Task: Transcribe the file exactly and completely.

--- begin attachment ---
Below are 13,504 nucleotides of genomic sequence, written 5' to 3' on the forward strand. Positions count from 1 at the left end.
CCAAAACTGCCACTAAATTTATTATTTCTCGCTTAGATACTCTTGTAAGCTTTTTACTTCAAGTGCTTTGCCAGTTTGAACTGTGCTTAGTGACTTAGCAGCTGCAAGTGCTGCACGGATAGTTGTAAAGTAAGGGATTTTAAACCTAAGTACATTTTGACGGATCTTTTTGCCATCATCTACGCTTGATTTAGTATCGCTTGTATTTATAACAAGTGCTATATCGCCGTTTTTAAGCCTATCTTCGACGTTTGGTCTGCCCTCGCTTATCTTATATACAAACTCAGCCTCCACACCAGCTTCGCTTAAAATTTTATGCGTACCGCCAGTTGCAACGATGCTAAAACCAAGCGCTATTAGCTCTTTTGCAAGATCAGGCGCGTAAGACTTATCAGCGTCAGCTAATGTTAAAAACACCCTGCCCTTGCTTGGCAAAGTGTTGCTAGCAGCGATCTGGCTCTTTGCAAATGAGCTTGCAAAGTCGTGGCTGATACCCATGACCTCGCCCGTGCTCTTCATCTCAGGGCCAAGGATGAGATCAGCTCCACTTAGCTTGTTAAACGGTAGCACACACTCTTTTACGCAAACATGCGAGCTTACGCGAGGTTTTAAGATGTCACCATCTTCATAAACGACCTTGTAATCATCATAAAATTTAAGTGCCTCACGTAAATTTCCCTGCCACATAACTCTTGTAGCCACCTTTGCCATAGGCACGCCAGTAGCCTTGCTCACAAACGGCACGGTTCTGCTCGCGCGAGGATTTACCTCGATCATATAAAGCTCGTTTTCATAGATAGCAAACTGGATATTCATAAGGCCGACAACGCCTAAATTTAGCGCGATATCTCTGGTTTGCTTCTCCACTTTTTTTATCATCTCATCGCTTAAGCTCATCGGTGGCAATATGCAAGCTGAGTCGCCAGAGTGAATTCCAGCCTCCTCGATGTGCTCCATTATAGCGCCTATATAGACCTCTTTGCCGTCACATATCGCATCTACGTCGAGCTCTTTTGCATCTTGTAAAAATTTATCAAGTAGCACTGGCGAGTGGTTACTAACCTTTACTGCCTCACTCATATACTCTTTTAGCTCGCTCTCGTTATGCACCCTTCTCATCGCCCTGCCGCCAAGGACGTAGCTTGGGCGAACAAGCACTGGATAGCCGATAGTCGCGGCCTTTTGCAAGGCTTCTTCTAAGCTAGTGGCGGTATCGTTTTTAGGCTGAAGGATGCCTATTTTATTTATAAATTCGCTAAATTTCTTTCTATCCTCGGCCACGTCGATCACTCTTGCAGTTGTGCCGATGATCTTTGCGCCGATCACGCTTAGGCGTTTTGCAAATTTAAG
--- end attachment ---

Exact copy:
Below are 13,504 nucleotides of genomic sequence, written 5' to 3' on the forward strand. Positions count from 1 at the left end.
CCAAAACTGCCACTAAATTTATTATTTCTCGCTTAGATACTCTTGTAAGCTTTTTACTTCAAGTGCTTTGCCAGTTTGAACTGTGCTTAGTGACTTAGCAGCTGCAAGTGCTGCACGGATAGTTGTAAAGTAAGGGATTTTAAACCTAAGTACATTTTGACGGATCTTTTTGCCATCATCTACGCTTGATTTAGTATCGCTTGTATTTATAACAAGTGCTATATCGCCGTTTTTAAGCCTATCTTCGACGTTTGGTCTGCCCTCGCTTATCTTATATACAAACTCAGCCTCCACACCAGCTTCGCTTAAAATTTTATGCGTACCGCCAGTTGCAACGATGCTAAAACCAAGCGCTATTAGCTCTTTTGCAAGATCAGGCGCGTAAGACTTATCAGCGTCAGCTAATGTTAAAAACACCCTGCCCTTGCTTGGCAAAGTGTTGCTAGCAGCGATCTGGCTCTTTGCAAATGAGCTTGCAAAGTCGTGGCTGATACCCATGACCTCGCCCGTGCTCTTCATCTCAGGGCCAAGGATGAGATCAGCTCCACTTAGCTTGTTAAACGGTAGCACACACTCTTTTACGCAAACATGCGAGCTTACGCGAGGTTTTAAGATGTCACCATCTTCATAAACGACCTTGTAATCATCATAAAATTTAAGTGCCTCACGTAAATTTCCCTGCCACATAACTCTTGTAGCCACCTTTGCCATAGGCACGCCAGTAGCCTTGCTCACAAACGGCACGGTTCTGCTCGCGCGAGGATTTACCTCGATCATATAAAGCTCGTTTTCATAGATAGCAAACTGGATATTCATAAGGCCGACAACGCCTAAATTTAGCGCGATATCTCTGGTTTGCTTCTCCACTTTTTTTATCATCTCATCGCTTAAGCTCATCGGTGGCAATATGCAAGCTGAGTCGCCAGAGTGAATTCCAGCCTCCTCGATGTGCTCCATTATAGCGCCTATATAGACCTCTTTGCCGTCACATATCGCATCTACGTCGAGCTCTTTTGCATCTTGTAAAAATTTATCAAGTAGCACTGGCGAGTGGTTACTAACCTTTACTGCCTCACTCATATACTCTTTTAGCTCGCTCTCGTTATGCACCCTTCTCATCGCCCTGCCGCCAAGGACGTAGCTTGGGCGAACAAGCACTGGATAGCCGATAGTCGCGGCCTTTTGCAAGGCTTCTTCTAAGCTAGTGGCGGTATCGTTTTTAGGCTGAAGGATGCCTATTTTATTTATAAATTCGCTAAATTTCTTTCTATCCTCGGCCACGTCGATCACTCTTGCAGTTGTGCCGATGATCTTTGCGCCGATCACGCTTAGGCGTTTTGCAAATTTAAG